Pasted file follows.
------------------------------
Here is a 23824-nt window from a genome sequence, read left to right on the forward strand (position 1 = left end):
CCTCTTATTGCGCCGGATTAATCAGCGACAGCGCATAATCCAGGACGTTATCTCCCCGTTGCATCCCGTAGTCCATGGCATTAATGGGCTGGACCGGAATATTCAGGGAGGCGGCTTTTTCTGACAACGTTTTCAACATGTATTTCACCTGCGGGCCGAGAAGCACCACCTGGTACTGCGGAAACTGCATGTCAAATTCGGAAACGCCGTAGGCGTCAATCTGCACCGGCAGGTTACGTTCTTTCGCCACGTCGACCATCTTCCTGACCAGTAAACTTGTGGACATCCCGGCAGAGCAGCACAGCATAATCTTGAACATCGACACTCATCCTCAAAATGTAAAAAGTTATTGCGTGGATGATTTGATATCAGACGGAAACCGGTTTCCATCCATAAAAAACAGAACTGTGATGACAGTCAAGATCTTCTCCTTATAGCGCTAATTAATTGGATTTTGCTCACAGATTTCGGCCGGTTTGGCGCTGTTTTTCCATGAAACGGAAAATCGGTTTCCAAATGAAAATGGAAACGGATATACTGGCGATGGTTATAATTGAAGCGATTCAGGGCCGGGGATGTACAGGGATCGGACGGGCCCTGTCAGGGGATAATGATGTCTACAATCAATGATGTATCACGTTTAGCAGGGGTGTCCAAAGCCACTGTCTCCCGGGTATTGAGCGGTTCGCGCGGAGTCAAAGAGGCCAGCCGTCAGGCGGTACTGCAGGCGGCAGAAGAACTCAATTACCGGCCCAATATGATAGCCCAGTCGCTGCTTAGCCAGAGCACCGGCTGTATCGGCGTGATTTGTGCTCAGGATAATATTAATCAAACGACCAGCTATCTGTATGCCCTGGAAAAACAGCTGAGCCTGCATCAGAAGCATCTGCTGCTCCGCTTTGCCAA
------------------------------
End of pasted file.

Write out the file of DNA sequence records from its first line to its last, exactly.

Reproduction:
Here is a 23824-nt window from a genome sequence, read left to right on the forward strand (position 1 = left end):
CCTCTTATTGCGCCGGATTAATCAGCGACAGCGCATAATCCAGGACGTTATCTCCCCGTTGCATCCCGTAGTCCATGGCATTAATGGGCTGGACCGGAATATTCAGGGAGGCGGCTTTTTCTGACAACGTTTTCAACATGTATTTCACCTGCGGGCCGAGAAGCACCACCTGGTACTGCGGAAACTGCATGTCAAATTCGGAAACGCCGTAGGCGTCAATCTGCACCGGCAGGTTACGTTCTTTCGCCACGTCGACCATCTTCCTGACCAGTAAACTTGTGGACATCCCGGCAGAGCAGCACAGCATAATCTTGAACATCGACACTCATCCTCAAAATGTAAAAAGTTATTGCGTGGATGATTTGATATCAGACGGAAACCGGTTTCCATCCATAAAAAACAGAACTGTGATGACAGTCAAGATCTTCTCCTTATAGCGCTAATTAATTGGATTTTGCTCACAGATTTCGGCCGGTTTGGCGCTGTTTTTCCATGAAACGGAAAATCGGTTTCCAAATGAAAATGGAAACGGATATACTGGCGATGGTTATAATTGAAGCGATTCAGGGCCGGGGATGTACAGGGATCGGACGGGCCCTGTCAGGGGATAATGATGTCTACAATCAATGATGTATCACGTTTAGCAGGGGTGTCCAAAGCCACTGTCTCCCGGGTATTGAGCGGTTCGCGCGGAGTCAAAGAGGCCAGCCGTCAGGCGGTACTGCAGGCGGCAGAAGAACTCAATTACCGGCCCAATATGATAGCCCAGTCGCTGCTTAGCCAGAGCACCGGCTGTATCGGCGTGATTTGTGCTCAGGATAATATTAATCAAACGACCAGCTATCTGTATGCCCTGGAAAAACAGCTGAGCCTGCATCAGAAGCATCTGCTGCTCCGCTTTGCCAA